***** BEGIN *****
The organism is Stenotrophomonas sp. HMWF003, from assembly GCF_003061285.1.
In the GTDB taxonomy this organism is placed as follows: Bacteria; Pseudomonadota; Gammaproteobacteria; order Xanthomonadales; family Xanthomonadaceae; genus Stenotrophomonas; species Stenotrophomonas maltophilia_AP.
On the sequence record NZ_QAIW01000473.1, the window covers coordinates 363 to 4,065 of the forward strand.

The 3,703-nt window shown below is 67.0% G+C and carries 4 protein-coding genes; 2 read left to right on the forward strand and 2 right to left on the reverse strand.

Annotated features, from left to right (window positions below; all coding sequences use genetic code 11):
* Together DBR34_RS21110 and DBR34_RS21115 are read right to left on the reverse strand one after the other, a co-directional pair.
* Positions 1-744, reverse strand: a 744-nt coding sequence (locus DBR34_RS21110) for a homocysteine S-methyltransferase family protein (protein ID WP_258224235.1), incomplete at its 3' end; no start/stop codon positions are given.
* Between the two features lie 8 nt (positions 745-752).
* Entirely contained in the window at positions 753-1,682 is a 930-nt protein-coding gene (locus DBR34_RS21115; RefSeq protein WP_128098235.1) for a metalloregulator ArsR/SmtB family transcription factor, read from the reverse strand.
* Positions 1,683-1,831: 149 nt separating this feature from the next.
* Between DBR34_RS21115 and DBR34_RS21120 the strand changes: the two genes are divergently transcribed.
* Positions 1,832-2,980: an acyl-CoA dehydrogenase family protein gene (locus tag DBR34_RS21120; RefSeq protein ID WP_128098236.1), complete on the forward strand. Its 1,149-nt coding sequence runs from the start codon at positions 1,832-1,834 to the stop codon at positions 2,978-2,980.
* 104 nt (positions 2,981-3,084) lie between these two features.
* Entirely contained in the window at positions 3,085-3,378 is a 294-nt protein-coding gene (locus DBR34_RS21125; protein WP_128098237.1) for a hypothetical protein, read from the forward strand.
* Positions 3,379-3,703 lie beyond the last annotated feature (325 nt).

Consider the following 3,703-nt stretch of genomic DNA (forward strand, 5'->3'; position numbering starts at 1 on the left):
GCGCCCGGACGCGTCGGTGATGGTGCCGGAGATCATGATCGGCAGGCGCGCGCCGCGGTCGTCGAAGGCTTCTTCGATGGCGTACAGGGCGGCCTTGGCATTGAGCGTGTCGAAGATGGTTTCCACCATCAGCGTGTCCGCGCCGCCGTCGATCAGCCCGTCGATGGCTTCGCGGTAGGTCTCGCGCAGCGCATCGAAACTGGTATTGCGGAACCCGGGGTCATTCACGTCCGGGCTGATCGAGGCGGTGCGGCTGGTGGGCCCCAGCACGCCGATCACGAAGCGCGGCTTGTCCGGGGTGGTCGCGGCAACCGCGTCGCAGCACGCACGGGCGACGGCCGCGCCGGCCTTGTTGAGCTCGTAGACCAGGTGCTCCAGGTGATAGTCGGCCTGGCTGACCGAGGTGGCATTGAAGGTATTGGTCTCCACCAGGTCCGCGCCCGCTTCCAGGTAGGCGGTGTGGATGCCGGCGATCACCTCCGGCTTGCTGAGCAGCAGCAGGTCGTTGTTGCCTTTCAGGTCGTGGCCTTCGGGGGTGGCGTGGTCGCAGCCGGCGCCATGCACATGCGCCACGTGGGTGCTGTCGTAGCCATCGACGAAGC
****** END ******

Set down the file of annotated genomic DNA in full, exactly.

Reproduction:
The organism is Stenotrophomonas sp. HMWF003, from assembly GCF_003061285.1.
In the GTDB taxonomy this organism is placed as follows: Bacteria; Pseudomonadota; Gammaproteobacteria; order Xanthomonadales; family Xanthomonadaceae; genus Stenotrophomonas; species Stenotrophomonas maltophilia_AP.
On the sequence record NZ_QAIW01000473.1, the window covers coordinates 363 to 4,065 of the forward strand.

The 3,703-nt window shown below is 67.0% G+C and carries 4 protein-coding genes; 2 read left to right on the forward strand and 2 right to left on the reverse strand.

Annotated features, from left to right (window positions below; all coding sequences use genetic code 11):
* Together DBR34_RS21110 and DBR34_RS21115 are read right to left on the reverse strand one after the other, a co-directional pair.
* Positions 1-744, reverse strand: a 744-nt coding sequence (locus DBR34_RS21110) for a homocysteine S-methyltransferase family protein (protein ID WP_258224235.1), incomplete at its 3' end; no start/stop codon positions are given.
* Between the two features lie 8 nt (positions 745-752).
* Entirely contained in the window at positions 753-1,682 is a 930-nt protein-coding gene (locus DBR34_RS21115; RefSeq protein WP_128098235.1) for a metalloregulator ArsR/SmtB family transcription factor, read from the reverse strand.
* Positions 1,683-1,831: 149 nt separating this feature from the next.
* Between DBR34_RS21115 and DBR34_RS21120 the strand changes: the two genes are divergently transcribed.
* Positions 1,832-2,980: an acyl-CoA dehydrogenase family protein gene (locus tag DBR34_RS21120; RefSeq protein ID WP_128098236.1), complete on the forward strand. Its 1,149-nt coding sequence runs from the start codon at positions 1,832-1,834 to the stop codon at positions 2,978-2,980.
* 104 nt (positions 2,981-3,084) lie between these two features.
* Entirely contained in the window at positions 3,085-3,378 is a 294-nt protein-coding gene (locus DBR34_RS21125; protein WP_128098237.1) for a hypothetical protein, read from the forward strand.
* Positions 3,379-3,703 lie beyond the last annotated feature (325 nt).

Consider the following 3,703-nt stretch of genomic DNA (forward strand, 5'->3'; position numbering starts at 1 on the left):
GCGCCCGGACGCGTCGGTGATGGTGCCGGAGATCATGATCGGCAGGCGCGCGCCGCGGTCGTCGAAGGCTTCTTCGATGGCGTACAGGGCGGCCTTGGCATTGAGCGTGTCGAAGATGGTTTCCACCATCAGCGTGTCCGCGCCGCCGTCGATCAGCCCGTCGATGGCTTCGCGGTAGGTCTCGCGCAGCGCATCGAAACTGGTATTGCGGAACCCGGGGTCATTCACGTCCGGGCTGATCGAGGCGGTGCGGCTGGTGGGCCCCAGCACGCCGATCACGAAGCGCGGCTTGTCCGGGGTGGTCGCGGCAACCGCGTCGCAGCACGCACGGGCGACGGCCGCGCCGGCCTTGTTGAGCTCGTAGACCAGGTGCTCCAGGTGATAGTCGGCCTGGCTGACCGAGGTGGCATTGAAGGTATTGGTCTCCACCAGGTCCGCGCCCGCTTCCAGGTAGGCGGTGTGGATGCCGGCGATCACCTCCGGCTTGCTGAGCAGCAGCAGGTCGTTGTTGCCTTTCAGGTCGTGGCCTTCGGGGGTGGCGTGGTCGCAGCCGGCGCCATGCACATGCGCCACGTGGGTGCTGTCGTAGCCATCGACGAAGC